This is a somewhat belated entry about the Abrelatam and Condatos, the regional open data conference of Latin America. It comes more than a month after the conference took place in San José, Costa Rica, but the questions raised there are still relevant and super important for advancing open data in Latin America and working towards truly open states.

After five years, the discussions have shifted. We don’t only talk about open data and how to make it happen but about, for example: privacy and how we can make sure our governments will guarantee this the right to privacy in open data work; data standards and how to make them interoperable; and business models and how to be a sustainable organization that can last beyond project funding.

These discussions are crucial in the current context in Latin America, with cases of corruption like Lava Jato or #GobiernoEspía in Mexico. They are particularly important if we want open data to not only be a bunch of good intentions, but rather infrastructure that is there for and because of citizens.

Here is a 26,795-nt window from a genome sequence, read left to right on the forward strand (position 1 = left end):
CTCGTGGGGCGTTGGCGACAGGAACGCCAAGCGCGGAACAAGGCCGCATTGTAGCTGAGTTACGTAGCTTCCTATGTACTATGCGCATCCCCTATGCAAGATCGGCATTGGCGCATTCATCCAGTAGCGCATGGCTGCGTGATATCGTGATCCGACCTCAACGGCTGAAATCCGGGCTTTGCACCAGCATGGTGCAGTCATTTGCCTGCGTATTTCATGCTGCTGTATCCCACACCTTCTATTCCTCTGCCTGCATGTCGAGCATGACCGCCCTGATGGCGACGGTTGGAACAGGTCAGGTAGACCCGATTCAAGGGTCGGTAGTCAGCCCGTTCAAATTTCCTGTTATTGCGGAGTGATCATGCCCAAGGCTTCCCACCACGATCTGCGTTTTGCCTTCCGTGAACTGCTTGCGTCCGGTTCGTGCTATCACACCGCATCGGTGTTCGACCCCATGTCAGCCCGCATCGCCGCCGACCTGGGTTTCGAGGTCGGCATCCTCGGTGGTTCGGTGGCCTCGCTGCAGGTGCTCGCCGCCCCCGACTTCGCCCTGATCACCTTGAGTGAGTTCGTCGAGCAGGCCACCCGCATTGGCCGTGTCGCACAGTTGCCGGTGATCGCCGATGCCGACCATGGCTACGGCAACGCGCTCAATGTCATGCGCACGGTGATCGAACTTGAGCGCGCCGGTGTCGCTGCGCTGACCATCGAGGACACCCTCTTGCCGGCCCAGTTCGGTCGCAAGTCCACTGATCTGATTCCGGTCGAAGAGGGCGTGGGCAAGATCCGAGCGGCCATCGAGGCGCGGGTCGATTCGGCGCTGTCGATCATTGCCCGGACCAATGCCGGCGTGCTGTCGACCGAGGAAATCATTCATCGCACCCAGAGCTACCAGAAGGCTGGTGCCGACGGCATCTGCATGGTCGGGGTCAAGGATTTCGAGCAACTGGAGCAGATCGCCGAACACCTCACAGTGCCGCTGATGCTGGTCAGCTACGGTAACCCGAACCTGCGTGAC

Still, we have a big challenge ahead. As it was often commented in various sessions, we need to systematize all the knowledge we have gathered in these 5 years. We also need to be able to share it with the newcomers and open it up to organizations that aren’t traditionally in the open data sphere. This will help us avoid the echo chamber and keep the work focused on important matters and make open data a valuable asset in the construction of open states.

At the same time, we need to learn from our mistakes, understand what has worked and what hasn’t, continue improving the work, not only go to conferences and speak about the amazing work we do, but also talk about where we make mistakes and help other avoid them.

This won’t be an easy task, but I think we have the right ingredients to make it happen: we have a mature community that is eager to share its experiences and learnings. We’re ready to take on the next five years and construct an open region.


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Oscar Montiel is the international community coordinator at Open Knowledge Foundation